The knowledge, attitudes and practices (KAP) toward COVID-19 play an integral role in determining a society’s readiness to accept behavioural change measures from health authorities. KAP studies provide baseline information to determine the type of intervention that may be required to change misconceptions about the virus. Assessing the KAP related to COVID-19 among the general public would be helpful to provide better insight to address poor knowledge about the disease and the development of preventive strategies and health promotion programs. Among the lessons learned from the SARS outbreak is that knowledge and attitudes are associated with levels of panic and emotion which could further complicate measures to contain the spread of the disease [7,8]. The survey also gives a general picture of Malaysians COVID-19 prevention practices before the MCO and this can better prepare the government to address future health crises involving infectious diseases. The results of this study are important to inform future efforts focusing on societal readiness to comply with pandemic control measures.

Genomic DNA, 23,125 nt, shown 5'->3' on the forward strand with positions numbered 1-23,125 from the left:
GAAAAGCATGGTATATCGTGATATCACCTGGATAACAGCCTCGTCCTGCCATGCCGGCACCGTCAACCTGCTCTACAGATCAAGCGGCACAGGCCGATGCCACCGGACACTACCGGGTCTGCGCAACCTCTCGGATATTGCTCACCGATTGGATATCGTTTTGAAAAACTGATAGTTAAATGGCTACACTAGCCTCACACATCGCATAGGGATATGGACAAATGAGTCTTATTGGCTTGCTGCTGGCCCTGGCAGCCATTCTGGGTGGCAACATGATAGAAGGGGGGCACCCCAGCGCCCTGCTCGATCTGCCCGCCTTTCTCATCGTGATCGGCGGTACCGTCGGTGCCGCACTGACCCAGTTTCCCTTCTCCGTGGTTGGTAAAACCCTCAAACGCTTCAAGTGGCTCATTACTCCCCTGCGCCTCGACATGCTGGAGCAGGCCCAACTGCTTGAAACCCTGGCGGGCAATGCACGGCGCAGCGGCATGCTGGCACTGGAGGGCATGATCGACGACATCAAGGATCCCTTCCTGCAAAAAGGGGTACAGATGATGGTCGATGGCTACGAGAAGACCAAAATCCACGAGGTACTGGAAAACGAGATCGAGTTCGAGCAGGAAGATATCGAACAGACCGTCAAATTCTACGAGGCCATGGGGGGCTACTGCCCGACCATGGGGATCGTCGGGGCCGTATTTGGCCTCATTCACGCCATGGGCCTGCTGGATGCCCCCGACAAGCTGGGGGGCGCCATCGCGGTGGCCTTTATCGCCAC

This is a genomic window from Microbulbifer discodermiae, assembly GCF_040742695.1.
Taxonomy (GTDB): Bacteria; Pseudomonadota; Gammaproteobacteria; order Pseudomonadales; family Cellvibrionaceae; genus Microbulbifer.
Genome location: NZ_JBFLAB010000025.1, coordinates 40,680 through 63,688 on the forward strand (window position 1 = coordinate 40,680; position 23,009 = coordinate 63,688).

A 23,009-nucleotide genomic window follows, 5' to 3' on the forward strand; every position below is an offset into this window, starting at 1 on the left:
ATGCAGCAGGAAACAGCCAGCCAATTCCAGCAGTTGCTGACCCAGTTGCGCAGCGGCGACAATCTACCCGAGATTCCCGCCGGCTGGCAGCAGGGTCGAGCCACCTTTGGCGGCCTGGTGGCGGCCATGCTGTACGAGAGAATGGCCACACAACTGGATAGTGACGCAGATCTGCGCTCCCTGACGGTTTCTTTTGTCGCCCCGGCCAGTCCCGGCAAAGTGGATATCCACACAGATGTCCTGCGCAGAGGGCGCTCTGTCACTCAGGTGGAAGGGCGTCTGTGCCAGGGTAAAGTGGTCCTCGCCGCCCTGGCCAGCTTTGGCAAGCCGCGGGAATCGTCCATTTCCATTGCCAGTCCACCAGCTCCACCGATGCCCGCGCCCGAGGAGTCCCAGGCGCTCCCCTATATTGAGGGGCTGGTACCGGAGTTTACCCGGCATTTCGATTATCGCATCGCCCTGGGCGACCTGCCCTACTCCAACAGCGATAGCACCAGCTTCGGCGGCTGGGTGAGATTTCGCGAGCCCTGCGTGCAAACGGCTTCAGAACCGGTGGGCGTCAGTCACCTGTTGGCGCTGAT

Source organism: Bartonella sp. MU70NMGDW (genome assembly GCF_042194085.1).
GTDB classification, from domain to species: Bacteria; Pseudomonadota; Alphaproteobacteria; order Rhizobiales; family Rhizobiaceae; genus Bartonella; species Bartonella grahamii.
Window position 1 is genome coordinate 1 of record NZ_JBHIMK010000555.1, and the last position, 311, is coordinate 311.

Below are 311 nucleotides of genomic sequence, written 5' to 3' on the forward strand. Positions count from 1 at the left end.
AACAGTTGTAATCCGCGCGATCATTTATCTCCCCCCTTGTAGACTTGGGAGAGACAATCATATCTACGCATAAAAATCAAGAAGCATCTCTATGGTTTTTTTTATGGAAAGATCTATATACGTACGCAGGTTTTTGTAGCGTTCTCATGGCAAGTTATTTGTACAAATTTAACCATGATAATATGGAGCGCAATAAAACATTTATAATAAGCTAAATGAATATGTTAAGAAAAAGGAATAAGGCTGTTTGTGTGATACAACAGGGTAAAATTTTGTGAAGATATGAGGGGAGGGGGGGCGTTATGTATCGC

A quantitative approach was utilised to achieve the objectives of this study. A survey is most appropriate as it allows large populations to be assessed with relative ease . In this study, a cross-sectional survey was deemed most appropriate to gather information on COVID-19 for the Malaysian context. Data collection was performed online using the Survey Monkey platform. The call for participation was made on social media.